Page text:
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Much like retirement, pensions, and funeral arrangements, life insurance is something many people will put to the back of their minds as something to think about at a later date.
However, if you’ve reached a certain point in your life when living expenses, mortgage payments, dependents and other responsibilities are a lot greater than what they once were, it might be prudent to consider making plans for the future, including purchasing life insurance.
Life insurance pays out a financial sum upon your death, meaning your dependents and loved ones who might otherwise be left with associated costs and bills will have some peace of mind.
This is why many people in the UK look to life insurance to take care of their loved ones after they are gone.
Over five billion pounds of protection claims such as term life insurance and whole of life insurance were distributed to UK policyholders last year, with over 200,000 claimants paid.
Life insurance has a 99% payout rate, so you can be rest assured that if a claim is made, it will almost certainly be paid out. However, what these numbers miss are the vast numbers of claims not paid out because the claim isn’t made in the first place.
An estimated two billion pounds of unclaimed life insurance is out there in the UK, waiting for collection but with no clear path to beneficiaries.
This is because for many who purchase life insurance, they might fail to tell their beneficiaries about its existence, or forget that they’ve purchased it without putting it on their will.
Indeed it might just be one of a litany of assets that got lost in the mix or perhaps disregarded as just “another scrap of paper” and subsequently discarded.
So, if you’ve had a relative or loved one recently pass away with no sign of a life policy, it might be so reasonable to look into this further.
The potential benefit could far outweigh the time and effort involved, so with that in mind, how would one go about finding a lost life insurance policy?
In the first instance, an insurance company, having found out a policyholder has passed away and on confirming the life insurance payout is now due, would look to make every effort to contact the policyholder’s noted beneficiaries.
Usually this is straightforward with up to date records and clear documentation.
However, because life insurance policies are taken out over a long period, this is not always possible.
Sometimes they can be valid for more than 50 years.
People move, they misplace documents, insurers purchase other insurers and in so doing your policy too.
A multitude of changes could happen, so it might be that the insurer is not able to track down their claimant.
The Insurance company will do their best to track them down but there will only be so much they can do.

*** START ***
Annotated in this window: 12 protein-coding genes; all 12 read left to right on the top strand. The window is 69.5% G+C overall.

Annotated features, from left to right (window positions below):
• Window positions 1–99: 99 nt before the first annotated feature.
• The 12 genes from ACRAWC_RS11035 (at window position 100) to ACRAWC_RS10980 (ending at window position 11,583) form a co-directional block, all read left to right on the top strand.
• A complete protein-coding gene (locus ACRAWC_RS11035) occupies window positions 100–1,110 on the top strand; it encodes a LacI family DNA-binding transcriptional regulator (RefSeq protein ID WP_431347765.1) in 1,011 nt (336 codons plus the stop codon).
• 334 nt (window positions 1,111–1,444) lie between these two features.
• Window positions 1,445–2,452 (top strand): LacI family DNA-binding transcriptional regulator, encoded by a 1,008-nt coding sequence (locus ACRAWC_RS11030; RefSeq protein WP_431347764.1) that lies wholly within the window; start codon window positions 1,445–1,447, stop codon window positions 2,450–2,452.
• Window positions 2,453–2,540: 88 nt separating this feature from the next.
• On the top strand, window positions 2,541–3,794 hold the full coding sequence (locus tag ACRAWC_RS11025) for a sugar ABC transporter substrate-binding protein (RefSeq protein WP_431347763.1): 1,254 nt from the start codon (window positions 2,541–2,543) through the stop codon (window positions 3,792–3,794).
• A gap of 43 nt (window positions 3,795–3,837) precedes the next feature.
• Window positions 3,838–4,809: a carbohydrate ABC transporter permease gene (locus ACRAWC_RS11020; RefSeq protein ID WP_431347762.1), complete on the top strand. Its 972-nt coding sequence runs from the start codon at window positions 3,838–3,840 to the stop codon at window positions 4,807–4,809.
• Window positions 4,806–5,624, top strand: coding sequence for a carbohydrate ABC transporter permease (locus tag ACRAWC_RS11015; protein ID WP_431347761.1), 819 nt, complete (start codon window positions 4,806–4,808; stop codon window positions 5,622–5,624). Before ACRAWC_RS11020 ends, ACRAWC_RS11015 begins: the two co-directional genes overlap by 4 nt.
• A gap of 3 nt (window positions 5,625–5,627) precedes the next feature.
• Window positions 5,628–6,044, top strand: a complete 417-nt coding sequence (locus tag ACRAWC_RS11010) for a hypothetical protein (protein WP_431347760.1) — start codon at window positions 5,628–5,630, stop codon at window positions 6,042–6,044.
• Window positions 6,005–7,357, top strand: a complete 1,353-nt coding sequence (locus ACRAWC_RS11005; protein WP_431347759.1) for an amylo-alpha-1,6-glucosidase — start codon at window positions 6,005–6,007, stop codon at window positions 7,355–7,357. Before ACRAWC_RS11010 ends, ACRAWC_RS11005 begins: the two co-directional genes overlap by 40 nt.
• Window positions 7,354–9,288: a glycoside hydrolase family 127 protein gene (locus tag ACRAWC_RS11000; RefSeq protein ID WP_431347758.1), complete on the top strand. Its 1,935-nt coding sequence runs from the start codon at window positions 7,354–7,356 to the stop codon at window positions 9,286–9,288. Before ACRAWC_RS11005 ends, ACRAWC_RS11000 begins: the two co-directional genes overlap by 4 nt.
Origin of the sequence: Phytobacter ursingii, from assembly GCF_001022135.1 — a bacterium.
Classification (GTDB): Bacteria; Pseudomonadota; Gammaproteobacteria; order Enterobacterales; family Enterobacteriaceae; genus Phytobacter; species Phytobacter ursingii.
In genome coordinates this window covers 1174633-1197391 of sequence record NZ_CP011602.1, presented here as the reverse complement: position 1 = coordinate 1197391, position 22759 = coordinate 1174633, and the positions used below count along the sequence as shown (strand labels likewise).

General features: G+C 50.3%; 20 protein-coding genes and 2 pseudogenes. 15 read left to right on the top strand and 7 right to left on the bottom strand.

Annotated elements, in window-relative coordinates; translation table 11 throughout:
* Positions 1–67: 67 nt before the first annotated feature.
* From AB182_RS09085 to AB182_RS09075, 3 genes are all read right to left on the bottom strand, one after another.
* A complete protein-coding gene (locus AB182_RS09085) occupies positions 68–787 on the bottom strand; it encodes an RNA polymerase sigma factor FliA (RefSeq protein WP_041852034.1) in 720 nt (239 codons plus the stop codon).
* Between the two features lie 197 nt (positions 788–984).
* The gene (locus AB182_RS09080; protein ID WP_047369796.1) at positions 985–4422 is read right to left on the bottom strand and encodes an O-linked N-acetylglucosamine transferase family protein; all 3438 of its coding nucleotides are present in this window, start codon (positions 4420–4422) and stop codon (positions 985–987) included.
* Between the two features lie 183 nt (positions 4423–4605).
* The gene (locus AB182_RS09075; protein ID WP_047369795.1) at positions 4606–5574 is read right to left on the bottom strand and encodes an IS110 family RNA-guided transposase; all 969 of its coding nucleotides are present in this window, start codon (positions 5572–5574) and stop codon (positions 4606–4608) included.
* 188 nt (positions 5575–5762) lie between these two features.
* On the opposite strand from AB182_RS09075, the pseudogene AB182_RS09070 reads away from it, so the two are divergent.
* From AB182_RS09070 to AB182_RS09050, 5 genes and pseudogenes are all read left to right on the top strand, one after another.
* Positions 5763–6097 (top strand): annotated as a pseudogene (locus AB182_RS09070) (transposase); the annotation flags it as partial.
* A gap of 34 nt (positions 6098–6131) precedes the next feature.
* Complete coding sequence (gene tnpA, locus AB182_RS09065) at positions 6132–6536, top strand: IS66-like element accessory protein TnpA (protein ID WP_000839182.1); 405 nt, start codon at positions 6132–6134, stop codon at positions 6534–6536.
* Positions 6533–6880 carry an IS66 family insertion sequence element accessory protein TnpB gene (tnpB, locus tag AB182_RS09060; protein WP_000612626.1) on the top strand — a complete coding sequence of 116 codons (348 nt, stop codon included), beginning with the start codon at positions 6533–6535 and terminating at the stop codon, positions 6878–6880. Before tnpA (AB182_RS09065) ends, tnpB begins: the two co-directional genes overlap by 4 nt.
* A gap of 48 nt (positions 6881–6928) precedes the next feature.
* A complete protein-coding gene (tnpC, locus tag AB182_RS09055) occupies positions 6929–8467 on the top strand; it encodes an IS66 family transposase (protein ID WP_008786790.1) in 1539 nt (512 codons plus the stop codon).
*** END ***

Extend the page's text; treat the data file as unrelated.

Not just that, but the insurer might not even know a policyholder has passed away if nobody has told them.
Usually this might be up to the policyholder’s next of kin, but if the existence of the life insurance policy is not known then this could clearly be a challenge.
If the insurance company was not aware of a life policyholder passing, then perhaps the policyholder’s solicitor might know further details.
If they have been dealing with their other assets, there’s a good chance this life policy was listed as a benefit to the policyholder’s estate too, together with details on how the claim should be paid.
Life insurance industries in some other countries have put together a central database so that if a question arises around a relative’s potential life insurance policy, you will be able to query said database.
This however does not exist in the UK.
Instead, the first port of call if you were in the UK would be to consult the Unclaimed Assets Register.
This is a service provided by Experian to help UK residents find any lost assets and reach out to insurance providers.
In order to use this, one would set up an online account, make a search (at the cost of £25 per search).
You will be able to rerun saved searches at any time without extra cost, and the database is continually updated.
The UAR also contains assets other than life insurance: money, antiques, property and more. So, it is possible you could find more than just life insurance.
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Mutuals and Friendly Societies (insurance companies owned by their customers) offered many savings products and low premium life insurance policies several decades ago.
Since then, many of these companies have changed ownership and merged with others. With these mergers, life policies are transferred to the new insurance company.
If you’re having trouble locating which company is now responsible for the payment of a life policy claim, the Association of Friendly Mutuals keeps a comprehensive database on how Mutuals and Friendly Societies have merged or who their policies have been transferred to.
If you know that a life insurance policy exists, you might take the task to a Private Search Service.
These companies are experts in locating lost assets such as this, and will usually work on commission, only charging upon delivery of the misplaced policy.
Sometimes life insurance policies are given as a workplace benefit from a previous employer.
Their human resources department will have extensive records of this, and should be able to help if reached out to.
Life insurance policies can be paid monthly or annually.
Obviously some people might have more than one bank account, but it might be useful to go through old bank statements to see if recurring charges in the name of particular insurance providers keep cropping up.
If that’s the case, then a financial service of some sort was being provided. At this point, get in touch with that insurance provider: upon explanation of your situation, they should be able to help further.